Eleven start-ups are now using Microsoft office space and a $20,000 grant to take their amazing Kinect-based projects to the next level.
Microsoft is certainly not being shy about promoting Kinect hackability. Today it announced the winners in its Kinect Accelerator, a contest it is running in conjunction with TechStars as a way to kick-start development of a wide variety of application for Kinect that have nothing to do with playing Xbox 360 games but everything to do with using the wildly popular motion sensing device.
Eleven start-ups will be given office space, free hosting, development software, access to Microsoft personnel, and $20,000 to work on their ideas, which range from the obvious (3D scanning) to the utilitarian (hands-free use of equipment in surgery) to just-for-fun (real-time animation).
While competitors in the Kinect Accelerator pound the keyboard and fine-tune their Kinects in search of fame and fortune, they will also be preparing to schmooze with angel investors and venture capitalists looking for the next big thing. In exchange for setting all this up, TechStars receives 6% equity in the form of common stock in each company. Microsoft gets compliments from all and helps grow the Kinect ecosystem, but no equity or IP rights. Each company retains all rights to their work.
The plan was to select ten companies, but Microsoft and TechStars could only whittle the group down to 11 from almost 500 applications from 63 countries. Here’s who made the cut:
- Ubi, Munich: a plug-and-play gesture control solution that can turn any existing display into a 3D touchscreen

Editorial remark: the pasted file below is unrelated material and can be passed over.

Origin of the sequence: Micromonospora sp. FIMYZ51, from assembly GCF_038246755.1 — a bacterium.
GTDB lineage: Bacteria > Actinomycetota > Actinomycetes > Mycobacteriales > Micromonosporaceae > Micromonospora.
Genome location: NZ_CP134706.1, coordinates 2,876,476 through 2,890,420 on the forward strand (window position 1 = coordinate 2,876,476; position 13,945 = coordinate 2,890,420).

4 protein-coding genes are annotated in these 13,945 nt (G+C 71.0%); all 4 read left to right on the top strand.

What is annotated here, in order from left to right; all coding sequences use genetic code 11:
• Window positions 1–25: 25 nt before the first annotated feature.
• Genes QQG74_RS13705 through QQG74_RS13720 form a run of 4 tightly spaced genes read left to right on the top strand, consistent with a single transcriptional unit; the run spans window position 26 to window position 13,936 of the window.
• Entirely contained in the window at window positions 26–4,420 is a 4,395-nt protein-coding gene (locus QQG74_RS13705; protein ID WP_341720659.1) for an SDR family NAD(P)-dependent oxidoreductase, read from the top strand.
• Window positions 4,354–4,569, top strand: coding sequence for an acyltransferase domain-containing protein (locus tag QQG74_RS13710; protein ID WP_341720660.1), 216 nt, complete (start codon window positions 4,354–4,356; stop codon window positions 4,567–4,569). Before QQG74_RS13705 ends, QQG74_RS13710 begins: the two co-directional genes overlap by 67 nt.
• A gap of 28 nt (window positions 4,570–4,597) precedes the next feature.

- Freak’n Genius, Seattle: lets anyone animate in real time using the Kinect
- Ikkos, Seattle: a training system for learning precise or complicated movement patterns (such as in swimming or figure skating) using neuroplasticity
- Jintronix, Montreal: a virtual reality hardware/software system designed to enhance rehabilitation for patients suffering from a wide variety of motor-control deficiencies
- GestSure, Ontario: gestural, touchless interfaces for the operating room
- NConnex, Hadley, Mass.: Kinect-based applications on Windows platform for commercial applications, such as viewing new furniture in a room
- Manctl, Lyon: a low-cost 3D scanner based on Kinect
- Voxon, New York City: a volumetric 3D display for artists, cinematographers, game designers, and tinkerers
- Kimetric (stealth mode), Buenos Aires
- Zebcare (stealth mode), Boston
- Styku, Los Angeles: body scanning application for virtual fitting rooms using Microsoft’s Kinect and Asus’ Xtion devices
The competitors have three months of undistributed work time before they present their results to press and potential investors at Demo Day.